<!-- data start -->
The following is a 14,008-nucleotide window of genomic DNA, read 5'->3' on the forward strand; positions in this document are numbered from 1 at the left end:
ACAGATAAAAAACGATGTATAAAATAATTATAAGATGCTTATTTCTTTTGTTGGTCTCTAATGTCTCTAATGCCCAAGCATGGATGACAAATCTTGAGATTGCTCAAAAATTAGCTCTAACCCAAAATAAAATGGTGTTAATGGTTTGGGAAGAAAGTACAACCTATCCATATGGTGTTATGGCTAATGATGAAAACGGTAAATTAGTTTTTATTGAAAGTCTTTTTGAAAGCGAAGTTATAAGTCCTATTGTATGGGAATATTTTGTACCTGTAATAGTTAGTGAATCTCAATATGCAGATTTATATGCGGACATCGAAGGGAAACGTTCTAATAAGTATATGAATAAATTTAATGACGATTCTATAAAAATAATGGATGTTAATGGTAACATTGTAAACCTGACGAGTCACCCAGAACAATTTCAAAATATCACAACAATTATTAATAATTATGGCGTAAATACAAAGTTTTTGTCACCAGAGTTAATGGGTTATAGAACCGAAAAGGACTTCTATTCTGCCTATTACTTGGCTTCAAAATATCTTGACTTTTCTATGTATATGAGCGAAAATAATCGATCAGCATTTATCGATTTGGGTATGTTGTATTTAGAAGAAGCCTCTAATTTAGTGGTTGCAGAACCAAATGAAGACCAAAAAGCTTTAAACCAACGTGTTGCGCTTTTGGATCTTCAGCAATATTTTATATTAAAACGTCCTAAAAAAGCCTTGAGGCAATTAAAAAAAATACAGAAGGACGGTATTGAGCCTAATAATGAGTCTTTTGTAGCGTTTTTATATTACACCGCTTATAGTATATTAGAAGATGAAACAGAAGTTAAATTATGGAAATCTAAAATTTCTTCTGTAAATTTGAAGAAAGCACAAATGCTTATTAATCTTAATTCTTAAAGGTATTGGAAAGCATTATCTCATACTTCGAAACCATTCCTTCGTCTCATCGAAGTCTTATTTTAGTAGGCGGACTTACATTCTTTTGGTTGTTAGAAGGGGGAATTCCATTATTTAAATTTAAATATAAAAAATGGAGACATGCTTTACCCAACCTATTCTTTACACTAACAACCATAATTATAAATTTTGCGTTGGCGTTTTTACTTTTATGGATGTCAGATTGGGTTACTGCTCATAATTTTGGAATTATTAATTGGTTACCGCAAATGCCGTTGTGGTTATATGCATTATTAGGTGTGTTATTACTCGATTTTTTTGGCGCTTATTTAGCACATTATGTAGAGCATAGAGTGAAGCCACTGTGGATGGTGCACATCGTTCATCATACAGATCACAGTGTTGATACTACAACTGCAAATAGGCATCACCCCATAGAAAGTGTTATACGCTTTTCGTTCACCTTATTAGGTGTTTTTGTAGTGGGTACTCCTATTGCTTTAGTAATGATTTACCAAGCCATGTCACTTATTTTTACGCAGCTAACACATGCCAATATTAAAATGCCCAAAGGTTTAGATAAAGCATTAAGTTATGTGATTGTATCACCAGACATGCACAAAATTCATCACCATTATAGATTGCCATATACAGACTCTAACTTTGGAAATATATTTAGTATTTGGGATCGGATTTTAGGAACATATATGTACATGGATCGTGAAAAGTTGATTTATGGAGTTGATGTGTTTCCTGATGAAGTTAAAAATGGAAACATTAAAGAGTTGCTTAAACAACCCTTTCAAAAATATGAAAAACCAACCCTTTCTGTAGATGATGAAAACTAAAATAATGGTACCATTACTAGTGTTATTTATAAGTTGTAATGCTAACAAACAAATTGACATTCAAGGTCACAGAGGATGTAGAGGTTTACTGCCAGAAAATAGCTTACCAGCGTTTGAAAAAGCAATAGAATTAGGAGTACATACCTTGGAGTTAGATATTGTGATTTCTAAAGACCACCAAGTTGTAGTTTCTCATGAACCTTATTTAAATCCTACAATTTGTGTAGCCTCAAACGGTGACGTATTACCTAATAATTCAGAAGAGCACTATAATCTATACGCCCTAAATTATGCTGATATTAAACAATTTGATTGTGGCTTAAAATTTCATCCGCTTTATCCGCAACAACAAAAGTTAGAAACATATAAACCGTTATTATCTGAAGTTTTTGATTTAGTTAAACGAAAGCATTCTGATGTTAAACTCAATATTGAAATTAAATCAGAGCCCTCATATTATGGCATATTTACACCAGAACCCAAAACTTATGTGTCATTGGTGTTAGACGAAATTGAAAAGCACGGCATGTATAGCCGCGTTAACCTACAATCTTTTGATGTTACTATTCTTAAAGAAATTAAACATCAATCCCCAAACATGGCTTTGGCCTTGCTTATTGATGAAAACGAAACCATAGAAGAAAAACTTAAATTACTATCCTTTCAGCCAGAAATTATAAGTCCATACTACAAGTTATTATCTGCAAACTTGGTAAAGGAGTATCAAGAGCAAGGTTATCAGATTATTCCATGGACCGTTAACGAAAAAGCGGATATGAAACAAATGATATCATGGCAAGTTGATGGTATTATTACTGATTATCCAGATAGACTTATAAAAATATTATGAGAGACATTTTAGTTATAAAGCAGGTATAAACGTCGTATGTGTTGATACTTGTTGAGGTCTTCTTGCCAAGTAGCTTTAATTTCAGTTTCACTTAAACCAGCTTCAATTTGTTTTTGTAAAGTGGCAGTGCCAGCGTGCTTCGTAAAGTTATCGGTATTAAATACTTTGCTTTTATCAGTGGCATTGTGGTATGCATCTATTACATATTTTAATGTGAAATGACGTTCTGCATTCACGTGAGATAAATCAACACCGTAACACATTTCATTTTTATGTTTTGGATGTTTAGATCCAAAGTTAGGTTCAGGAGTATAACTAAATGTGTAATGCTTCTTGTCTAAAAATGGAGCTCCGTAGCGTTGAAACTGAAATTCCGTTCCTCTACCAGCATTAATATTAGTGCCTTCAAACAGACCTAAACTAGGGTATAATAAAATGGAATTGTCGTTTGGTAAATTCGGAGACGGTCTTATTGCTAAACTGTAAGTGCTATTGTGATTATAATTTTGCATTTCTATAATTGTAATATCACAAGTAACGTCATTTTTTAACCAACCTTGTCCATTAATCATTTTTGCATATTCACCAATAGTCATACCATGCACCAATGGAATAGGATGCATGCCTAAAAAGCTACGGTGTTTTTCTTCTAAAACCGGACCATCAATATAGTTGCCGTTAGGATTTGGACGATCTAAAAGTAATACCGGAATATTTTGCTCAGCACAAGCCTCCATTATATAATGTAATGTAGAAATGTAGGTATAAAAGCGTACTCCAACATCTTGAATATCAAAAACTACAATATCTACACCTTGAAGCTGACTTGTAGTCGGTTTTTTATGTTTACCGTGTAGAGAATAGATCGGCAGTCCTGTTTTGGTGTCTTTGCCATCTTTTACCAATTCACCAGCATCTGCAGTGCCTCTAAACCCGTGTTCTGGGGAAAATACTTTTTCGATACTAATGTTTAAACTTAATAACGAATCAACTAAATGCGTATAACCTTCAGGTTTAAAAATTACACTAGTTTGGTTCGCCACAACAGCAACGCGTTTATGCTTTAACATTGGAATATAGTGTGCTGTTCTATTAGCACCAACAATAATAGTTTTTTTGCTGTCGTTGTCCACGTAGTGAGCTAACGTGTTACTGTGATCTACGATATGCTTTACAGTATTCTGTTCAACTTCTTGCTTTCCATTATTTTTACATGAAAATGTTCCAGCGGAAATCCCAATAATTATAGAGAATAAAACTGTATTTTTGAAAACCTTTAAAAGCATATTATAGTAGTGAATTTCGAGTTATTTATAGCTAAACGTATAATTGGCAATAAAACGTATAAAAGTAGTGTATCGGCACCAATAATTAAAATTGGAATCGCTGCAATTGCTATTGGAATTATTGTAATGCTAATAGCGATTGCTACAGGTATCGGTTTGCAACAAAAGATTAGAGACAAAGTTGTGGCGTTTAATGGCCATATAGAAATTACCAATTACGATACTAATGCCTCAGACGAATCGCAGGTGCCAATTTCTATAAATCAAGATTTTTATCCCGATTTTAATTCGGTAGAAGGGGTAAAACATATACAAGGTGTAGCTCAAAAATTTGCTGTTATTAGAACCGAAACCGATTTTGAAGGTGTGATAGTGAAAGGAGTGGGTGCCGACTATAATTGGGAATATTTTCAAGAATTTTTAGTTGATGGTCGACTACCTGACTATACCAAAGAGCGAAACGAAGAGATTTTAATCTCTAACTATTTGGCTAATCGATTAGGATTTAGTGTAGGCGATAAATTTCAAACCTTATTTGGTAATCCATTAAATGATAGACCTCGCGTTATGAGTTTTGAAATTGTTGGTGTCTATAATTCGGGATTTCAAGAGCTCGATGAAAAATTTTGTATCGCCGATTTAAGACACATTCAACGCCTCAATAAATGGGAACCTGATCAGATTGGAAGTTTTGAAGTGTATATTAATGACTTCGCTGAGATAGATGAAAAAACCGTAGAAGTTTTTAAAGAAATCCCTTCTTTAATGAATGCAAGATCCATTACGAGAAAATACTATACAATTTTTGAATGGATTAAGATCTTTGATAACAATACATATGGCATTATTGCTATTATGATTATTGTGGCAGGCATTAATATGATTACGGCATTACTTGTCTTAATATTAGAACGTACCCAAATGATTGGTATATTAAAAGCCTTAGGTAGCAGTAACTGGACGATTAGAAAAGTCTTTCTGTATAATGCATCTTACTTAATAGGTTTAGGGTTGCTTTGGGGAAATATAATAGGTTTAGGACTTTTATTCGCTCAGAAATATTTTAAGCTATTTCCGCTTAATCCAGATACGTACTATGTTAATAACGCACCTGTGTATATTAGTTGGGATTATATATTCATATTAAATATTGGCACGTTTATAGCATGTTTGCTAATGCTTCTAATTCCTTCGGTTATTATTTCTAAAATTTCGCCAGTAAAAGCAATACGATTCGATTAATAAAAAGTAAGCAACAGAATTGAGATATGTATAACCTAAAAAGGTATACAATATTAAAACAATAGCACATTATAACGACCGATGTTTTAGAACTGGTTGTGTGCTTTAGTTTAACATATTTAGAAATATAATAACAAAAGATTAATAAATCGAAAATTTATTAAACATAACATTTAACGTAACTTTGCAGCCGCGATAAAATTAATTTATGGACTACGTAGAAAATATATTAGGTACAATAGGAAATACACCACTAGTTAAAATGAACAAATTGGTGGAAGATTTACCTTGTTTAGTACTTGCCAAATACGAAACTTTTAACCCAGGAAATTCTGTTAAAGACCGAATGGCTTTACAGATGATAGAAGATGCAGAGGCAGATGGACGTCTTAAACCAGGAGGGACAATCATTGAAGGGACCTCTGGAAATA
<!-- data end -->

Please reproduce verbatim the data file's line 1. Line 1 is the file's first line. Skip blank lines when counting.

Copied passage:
The following is a 14,008-nucleotide window of genomic DNA, read 5'->3' on the forward strand; positions in this document are numbered from 1 at the left end: